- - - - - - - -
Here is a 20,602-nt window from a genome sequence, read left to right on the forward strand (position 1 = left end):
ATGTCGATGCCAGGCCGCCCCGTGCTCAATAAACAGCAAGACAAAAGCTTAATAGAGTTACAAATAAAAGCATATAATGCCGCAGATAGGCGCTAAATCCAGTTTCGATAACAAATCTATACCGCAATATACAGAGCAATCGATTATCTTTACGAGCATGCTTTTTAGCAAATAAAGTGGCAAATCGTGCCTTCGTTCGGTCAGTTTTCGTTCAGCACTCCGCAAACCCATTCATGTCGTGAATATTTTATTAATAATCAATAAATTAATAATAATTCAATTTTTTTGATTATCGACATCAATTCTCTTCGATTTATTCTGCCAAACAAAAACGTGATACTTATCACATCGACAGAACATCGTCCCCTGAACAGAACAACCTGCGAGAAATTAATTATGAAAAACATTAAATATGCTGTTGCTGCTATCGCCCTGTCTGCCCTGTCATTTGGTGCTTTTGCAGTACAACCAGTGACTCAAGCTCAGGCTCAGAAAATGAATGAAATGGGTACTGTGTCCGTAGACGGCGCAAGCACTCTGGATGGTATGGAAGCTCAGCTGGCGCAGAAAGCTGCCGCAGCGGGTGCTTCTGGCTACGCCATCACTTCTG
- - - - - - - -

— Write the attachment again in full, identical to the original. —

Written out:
Here is a 20,602-nt window from a genome sequence, read left to right on the forward strand (position 1 = left end):
ATGTCGATGCCAGGCCGCCCCGTGCTCAATAAACAGCAAGACAAAAGCTTAATAGAGTTACAAATAAAAGCATATAATGCCGCAGATAGGCGCTAAATCCAGTTTCGATAACAAATCTATACCGCAATATACAGAGCAATCGATTATCTTTACGAGCATGCTTTTTAGCAAATAAAGTGGCAAATCGTGCCTTCGTTCGGTCAGTTTTCGTTCAGCACTCCGCAAACCCATTCATGTCGTGAATATTTTATTAATAATCAATAAATTAATAATAATTCAATTTTTTTGATTATCGACATCAATTCTCTTCGATTTATTCTGCCAAACAAAAACGTGATACTTATCACATCGACAGAACATCGTCCCCTGAACAGAACAACCTGCGAGAAATTAATTATGAAAAACATTAAATATGCTGTTGCTGCTATCGCCCTGTCTGCCCTGTCATTTGGTGCTTTTGCAGTACAACCAGTGACTCAAGCTCAGGCTCAGAAAATGAATGAAATGGGTACTGTGTCCGTAGACGGCGCAAGCACTCTGGATGGTATGGAAGCTCAGCTGGCGCAGAAAGCTGCCGCAGCGGGTGCTTCTGGCTACGCCATCACTTCTG